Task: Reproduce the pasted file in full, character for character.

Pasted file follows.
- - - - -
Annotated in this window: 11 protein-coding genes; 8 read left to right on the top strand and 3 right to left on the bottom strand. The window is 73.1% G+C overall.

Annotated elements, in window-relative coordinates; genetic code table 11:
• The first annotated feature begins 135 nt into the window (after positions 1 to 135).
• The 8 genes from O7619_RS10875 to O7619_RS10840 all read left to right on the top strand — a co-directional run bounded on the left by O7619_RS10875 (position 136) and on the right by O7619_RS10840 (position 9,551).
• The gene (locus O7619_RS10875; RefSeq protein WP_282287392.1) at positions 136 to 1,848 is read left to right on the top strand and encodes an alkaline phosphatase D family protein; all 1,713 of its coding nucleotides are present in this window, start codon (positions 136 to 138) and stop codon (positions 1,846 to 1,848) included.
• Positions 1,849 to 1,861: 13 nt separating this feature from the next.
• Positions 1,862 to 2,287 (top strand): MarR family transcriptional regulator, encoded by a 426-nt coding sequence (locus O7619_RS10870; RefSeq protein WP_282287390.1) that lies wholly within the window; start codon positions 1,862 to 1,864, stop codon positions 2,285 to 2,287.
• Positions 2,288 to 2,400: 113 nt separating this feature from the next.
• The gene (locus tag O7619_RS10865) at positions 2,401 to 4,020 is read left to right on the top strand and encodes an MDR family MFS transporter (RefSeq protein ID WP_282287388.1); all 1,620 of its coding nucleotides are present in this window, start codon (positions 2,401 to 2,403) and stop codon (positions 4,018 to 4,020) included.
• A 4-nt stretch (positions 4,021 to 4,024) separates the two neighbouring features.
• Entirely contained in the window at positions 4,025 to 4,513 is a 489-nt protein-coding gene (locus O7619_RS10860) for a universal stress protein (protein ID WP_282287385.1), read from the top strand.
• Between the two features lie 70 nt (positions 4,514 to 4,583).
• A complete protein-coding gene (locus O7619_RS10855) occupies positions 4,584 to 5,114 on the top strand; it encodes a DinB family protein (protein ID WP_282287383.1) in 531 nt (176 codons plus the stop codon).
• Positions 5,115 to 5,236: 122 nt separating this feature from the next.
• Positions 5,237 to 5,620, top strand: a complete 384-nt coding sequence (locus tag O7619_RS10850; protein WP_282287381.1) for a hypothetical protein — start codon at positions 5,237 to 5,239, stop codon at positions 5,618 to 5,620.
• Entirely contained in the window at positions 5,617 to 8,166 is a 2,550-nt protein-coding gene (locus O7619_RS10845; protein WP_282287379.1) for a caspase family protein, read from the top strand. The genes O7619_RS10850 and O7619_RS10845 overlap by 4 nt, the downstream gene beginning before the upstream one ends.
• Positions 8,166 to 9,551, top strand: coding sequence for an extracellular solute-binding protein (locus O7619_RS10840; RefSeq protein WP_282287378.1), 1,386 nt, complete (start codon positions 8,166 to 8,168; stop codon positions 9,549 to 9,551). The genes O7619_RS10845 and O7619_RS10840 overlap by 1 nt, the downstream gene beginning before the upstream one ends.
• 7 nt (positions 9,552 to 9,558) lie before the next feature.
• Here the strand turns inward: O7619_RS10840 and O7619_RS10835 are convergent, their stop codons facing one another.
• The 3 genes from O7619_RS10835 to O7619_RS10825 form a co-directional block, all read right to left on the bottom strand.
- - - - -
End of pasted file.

Annotated in this window: 11 protein-coding genes; 8 read left to right on the top strand and 3 right to left on the bottom strand. The window is 73.1% G+C overall.

Annotated elements, in window-relative coordinates; genetic code table 11:
• The first annotated feature begins 135 nt into the window (after positions 1 to 135).
• The 8 genes from O7619_RS10875 to O7619_RS10840 all read left to right on the top strand — a co-directional run bounded on the left by O7619_RS10875 (position 136) and on the right by O7619_RS10840 (position 9,551).
• The gene (locus O7619_RS10875; RefSeq protein WP_282287392.1) at positions 136 to 1,848 is read left to right on the top strand and encodes an alkaline phosphatase D family protein; all 1,713 of its coding nucleotides are present in this window, start codon (positions 136 to 138) and stop codon (positions 1,846 to 1,848) included.
• Positions 1,849 to 1,861: 13 nt separating this feature from the next.
• Positions 1,862 to 2,287 (top strand): MarR family transcriptional regulator, encoded by a 426-nt coding sequence (locus O7619_RS10870; RefSeq protein WP_282287390.1) that lies wholly within the window; start codon positions 1,862 to 1,864, stop codon positions 2,285 to 2,287.
• Positions 2,288 to 2,400: 113 nt separating this feature from the next.
• The gene (locus tag O7619_RS10865) at positions 2,401 to 4,020 is read left to right on the top strand and encodes an MDR family MFS transporter (RefSeq protein ID WP_282287388.1); all 1,620 of its coding nucleotides are present in this window, start codon (positions 2,401 to 2,403) and stop codon (positions 4,018 to 4,020) included.
• A 4-nt stretch (positions 4,021 to 4,024) separates the two neighbouring features.
• Entirely contained in the window at positions 4,025 to 4,513 is a 489-nt protein-coding gene (locus O7619_RS10860) for a universal stress protein (protein ID WP_282287385.1), read from the top strand.
• Between the two features lie 70 nt (positions 4,514 to 4,583).
• A complete protein-coding gene (locus O7619_RS10855) occupies positions 4,584 to 5,114 on the top strand; it encodes a DinB family protein (protein ID WP_282287383.1) in 531 nt (176 codons plus the stop codon).
• Positions 5,115 to 5,236: 122 nt separating this feature from the next.
• Positions 5,237 to 5,620, top strand: a complete 384-nt coding sequence (locus tag O7619_RS10850; protein WP_282287381.1) for a hypothetical protein — start codon at positions 5,237 to 5,239, stop codon at positions 5,618 to 5,620.
• Entirely contained in the window at positions 5,617 to 8,166 is a 2,550-nt protein-coding gene (locus O7619_RS10845; protein WP_282287379.1) for a caspase family protein, read from the top strand. The genes O7619_RS10850 and O7619_RS10845 overlap by 4 nt, the downstream gene beginning before the upstream one ends.
• Positions 8,166 to 9,551, top strand: coding sequence for an extracellular solute-binding protein (locus O7619_RS10840; RefSeq protein WP_282287378.1), 1,386 nt, complete (start codon positions 8,166 to 8,168; stop codon positions 9,549 to 9,551). The genes O7619_RS10845 and O7619_RS10840 overlap by 1 nt, the downstream gene beginning before the upstream one ends.
• 7 nt (positions 9,552 to 9,558) lie before the next feature.
• Here the strand turns inward: O7619_RS10840 and O7619_RS10835 are convergent, their stop codons facing one another.
• The 3 genes from O7619_RS10835 to O7619_RS10825 form a co-directional block, all read right to left on the bottom strand.